Combining your study with Early Childhood Studies opens up a variety of other career possibilities.
Early Childhood is a growing sector and the skills learned in this course will enable you to enter the children’s workforce in a range of different roles. Some of our students seek a route into teaching through a PGCE qualification here at BGU, whilst others enter other teacher training routes as well as working towards Early Years Teacher Status. This will present you with opportunities to work in different early years environments, such as nursery schools and privately run nurseries.
This course is an ideal platform if you are looking for a career in teaching within early years. Many of our graduates have gone on to further study in areas of specialism including psychology, speech and language or midwifery, whilst others have gone straight into the workforce as managers of early years settings. The diverse nature of this course will also enable you to go on to further study, seeking wider opportunities in many different fields, including health and social care, children’s social work, play therapy and speech and language therapy. Possible future careers for Early Childhood Studies graduates may include as a Teacher or classroom assistant, Speech and language therapy, Early years management, Social work or Play therapy.
Year 1 Modules
This module enables you to reflect on your own learning experiences through an examination of theories associated with adult learning. You will be introduced to significant learning theories applicable to your own experiences as a learner, and will be introduced to the work of adult learning theorists including Malcolm Knowles, David Kolb and Donald Schon.
This module includes a study of historical practice and provision for children and young people and covers the work of early social, educational and health reformers such as Froebel, Isaacs, Pestalozzi and Rousseau. You will be encouraged to question underlying philosophies of the social and political motivations for shaping policy in the provision made for children and young people.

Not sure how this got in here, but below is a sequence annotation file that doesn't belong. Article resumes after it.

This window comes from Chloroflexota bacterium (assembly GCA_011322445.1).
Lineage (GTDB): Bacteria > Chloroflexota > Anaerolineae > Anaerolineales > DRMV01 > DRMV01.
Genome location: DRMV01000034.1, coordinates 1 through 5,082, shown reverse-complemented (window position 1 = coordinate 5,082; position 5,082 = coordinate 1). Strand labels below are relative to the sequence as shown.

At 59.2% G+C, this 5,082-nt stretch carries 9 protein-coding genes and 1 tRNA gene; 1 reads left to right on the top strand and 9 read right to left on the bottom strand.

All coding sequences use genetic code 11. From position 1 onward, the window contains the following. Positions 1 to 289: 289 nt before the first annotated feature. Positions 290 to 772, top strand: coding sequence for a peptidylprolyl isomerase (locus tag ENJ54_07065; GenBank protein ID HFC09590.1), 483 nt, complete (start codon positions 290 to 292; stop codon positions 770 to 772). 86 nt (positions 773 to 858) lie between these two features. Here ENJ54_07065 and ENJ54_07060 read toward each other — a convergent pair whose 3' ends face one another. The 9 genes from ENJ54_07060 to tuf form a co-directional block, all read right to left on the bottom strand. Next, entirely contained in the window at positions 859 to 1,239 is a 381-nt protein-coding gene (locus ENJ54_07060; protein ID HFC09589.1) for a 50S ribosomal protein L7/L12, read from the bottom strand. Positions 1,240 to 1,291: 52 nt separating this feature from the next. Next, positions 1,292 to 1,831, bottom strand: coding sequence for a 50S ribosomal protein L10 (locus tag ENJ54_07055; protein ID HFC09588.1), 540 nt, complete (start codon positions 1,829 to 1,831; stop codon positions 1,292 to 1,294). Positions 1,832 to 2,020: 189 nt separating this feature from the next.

The aim of this module is to introduce you to the scientific study of human cognition and its development. You will be introduced to some of the ways psychologists study human development, including observational and experimental procedures, longitudinal, cross-sectional, correlational methods and psychometric testing.
The aim of this module is to introduce you to the scientific study of biological psychology. You will be introduced to some of the ways psychologists study biological processes, and debate the main findings and claims of research in biological psychology.
Year 2 Modules
During this module, you will consider current understandings of the meaning of play and creativity and the interrelationships between them. Concepts of ‘adult-led’ and ‘child-led’ play will be explored, and you will be encouraged to evaluate current arguments about the role and function of both play and creativity especially in educational contexts.
You will consider the diverse needs of young children for example in areas of disability, gender issues, race and culture, special educational and social needs and gifted and talented children. The roles of the practitioner and the importance of inter-disciplinary working to support these needs and safeguard young children will be considered, using case histories to see how policy and practice has evolved.
In this module you will consider childhood within a historical timeline, looking at ways in which childhood has been influenced by key social issues such as the role of religion in society or the rise of family life in eighteenth century England. The module will consider the arguments surrounding children’s rights.
In this module, you will be introduced to some of the experiments and studies carried out by both classic and contemporary thinkers in the field, and debates will identify and consider the broader relevance of these experiments and studies on the international as well as home context. You will be guided to think critically about how we look upon the past, and how we can avoid ahistoricism in our evaluations.